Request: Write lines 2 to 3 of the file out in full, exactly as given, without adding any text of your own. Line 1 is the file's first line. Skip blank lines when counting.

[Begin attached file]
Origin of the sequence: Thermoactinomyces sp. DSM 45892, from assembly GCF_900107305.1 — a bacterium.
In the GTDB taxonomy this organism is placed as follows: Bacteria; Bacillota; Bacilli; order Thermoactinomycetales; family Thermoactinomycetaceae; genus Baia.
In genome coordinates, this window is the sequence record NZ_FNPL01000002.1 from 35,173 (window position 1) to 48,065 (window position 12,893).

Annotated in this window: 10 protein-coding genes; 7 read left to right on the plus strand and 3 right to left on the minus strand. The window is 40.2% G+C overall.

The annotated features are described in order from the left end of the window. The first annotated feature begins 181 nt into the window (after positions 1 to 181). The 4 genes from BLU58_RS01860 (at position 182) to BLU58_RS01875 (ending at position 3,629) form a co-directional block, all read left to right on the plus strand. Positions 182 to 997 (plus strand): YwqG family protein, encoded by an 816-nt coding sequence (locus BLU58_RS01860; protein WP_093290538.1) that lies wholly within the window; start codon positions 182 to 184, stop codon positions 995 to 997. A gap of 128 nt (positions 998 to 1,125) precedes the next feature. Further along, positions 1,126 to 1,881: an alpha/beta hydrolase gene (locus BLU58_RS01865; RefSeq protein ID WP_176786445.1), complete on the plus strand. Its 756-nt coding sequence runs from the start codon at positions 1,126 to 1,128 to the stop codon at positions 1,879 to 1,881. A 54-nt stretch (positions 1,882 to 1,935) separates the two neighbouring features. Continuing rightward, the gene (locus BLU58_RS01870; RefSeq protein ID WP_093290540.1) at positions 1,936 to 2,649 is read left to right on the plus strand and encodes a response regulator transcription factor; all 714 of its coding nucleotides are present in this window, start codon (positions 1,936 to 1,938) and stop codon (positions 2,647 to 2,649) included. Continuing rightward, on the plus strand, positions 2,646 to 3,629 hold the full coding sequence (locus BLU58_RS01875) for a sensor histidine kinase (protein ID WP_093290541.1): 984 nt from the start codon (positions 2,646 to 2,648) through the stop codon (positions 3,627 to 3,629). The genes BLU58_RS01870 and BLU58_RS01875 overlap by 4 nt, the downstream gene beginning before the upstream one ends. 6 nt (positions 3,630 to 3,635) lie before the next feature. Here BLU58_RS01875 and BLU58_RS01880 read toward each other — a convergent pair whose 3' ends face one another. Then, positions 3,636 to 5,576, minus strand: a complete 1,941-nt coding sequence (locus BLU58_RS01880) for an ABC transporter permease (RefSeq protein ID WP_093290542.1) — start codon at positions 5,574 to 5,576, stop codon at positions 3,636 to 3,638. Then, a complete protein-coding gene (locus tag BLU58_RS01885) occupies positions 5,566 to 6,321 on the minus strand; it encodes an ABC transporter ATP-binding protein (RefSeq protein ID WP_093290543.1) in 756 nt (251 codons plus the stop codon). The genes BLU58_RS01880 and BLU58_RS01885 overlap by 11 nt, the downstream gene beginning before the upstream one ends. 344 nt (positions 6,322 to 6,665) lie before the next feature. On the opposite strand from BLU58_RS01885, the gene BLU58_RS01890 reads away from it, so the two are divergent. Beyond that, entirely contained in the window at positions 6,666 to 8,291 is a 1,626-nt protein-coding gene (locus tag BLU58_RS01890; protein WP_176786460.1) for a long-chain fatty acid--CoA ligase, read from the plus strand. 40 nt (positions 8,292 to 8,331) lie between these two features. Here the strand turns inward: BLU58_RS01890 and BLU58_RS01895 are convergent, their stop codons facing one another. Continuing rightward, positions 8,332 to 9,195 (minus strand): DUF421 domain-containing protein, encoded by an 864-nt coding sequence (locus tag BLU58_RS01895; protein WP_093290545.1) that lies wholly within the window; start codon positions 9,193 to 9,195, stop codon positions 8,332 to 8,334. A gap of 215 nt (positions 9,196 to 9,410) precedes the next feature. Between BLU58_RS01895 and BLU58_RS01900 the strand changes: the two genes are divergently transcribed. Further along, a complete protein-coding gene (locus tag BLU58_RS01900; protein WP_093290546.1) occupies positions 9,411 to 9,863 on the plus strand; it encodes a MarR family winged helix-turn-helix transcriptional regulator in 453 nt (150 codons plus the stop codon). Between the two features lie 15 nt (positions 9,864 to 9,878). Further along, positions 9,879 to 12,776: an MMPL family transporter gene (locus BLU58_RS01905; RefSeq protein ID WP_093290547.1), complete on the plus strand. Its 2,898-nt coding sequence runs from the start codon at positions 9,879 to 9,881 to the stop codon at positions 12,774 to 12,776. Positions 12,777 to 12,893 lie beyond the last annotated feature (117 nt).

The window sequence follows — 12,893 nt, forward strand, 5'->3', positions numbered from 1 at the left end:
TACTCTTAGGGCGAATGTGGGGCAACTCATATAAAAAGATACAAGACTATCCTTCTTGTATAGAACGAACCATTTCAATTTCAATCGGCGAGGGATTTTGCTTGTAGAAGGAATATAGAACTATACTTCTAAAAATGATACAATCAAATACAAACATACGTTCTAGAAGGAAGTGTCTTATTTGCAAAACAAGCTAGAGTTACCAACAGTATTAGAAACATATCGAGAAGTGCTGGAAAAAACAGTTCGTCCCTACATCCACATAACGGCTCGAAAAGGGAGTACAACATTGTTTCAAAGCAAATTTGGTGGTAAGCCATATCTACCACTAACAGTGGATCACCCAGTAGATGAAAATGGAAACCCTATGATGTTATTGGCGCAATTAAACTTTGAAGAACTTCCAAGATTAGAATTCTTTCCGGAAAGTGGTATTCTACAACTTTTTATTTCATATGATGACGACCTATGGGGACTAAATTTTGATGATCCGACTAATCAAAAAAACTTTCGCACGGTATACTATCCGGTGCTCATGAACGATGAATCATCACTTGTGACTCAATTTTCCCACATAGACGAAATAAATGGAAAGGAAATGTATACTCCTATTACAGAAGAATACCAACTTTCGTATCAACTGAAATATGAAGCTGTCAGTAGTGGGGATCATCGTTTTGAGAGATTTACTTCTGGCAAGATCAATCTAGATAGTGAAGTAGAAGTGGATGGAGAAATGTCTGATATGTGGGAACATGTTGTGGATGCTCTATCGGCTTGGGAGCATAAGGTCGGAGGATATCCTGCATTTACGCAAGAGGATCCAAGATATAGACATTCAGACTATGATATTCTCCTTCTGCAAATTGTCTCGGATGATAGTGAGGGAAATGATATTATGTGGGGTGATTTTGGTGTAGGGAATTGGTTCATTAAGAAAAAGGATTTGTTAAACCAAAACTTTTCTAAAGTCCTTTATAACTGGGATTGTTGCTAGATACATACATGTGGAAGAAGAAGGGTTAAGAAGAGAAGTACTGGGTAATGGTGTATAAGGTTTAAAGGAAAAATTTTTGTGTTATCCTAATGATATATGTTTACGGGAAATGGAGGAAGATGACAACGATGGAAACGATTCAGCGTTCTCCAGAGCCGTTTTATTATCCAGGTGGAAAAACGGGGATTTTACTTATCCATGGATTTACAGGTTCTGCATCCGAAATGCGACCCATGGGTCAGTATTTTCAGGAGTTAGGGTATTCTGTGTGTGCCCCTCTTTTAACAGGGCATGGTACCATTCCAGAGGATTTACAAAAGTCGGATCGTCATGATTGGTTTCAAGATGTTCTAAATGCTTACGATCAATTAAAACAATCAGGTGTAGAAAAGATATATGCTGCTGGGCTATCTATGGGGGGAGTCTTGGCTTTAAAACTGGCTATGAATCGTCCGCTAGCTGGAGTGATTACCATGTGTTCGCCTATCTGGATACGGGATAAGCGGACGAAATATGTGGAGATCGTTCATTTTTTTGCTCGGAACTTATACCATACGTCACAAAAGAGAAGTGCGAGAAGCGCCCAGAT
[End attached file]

In the GTDB taxonomy this organism is placed as follows: Bacteria; Bacillota; Bacilli; order Thermoactinomycetales; family Thermoactinomycetaceae; genus Baia.
In genome coordinates, this window is the sequence record NZ_FNPL01000002.1 from 35,173 (window position 1) to 48,065 (window position 12,893).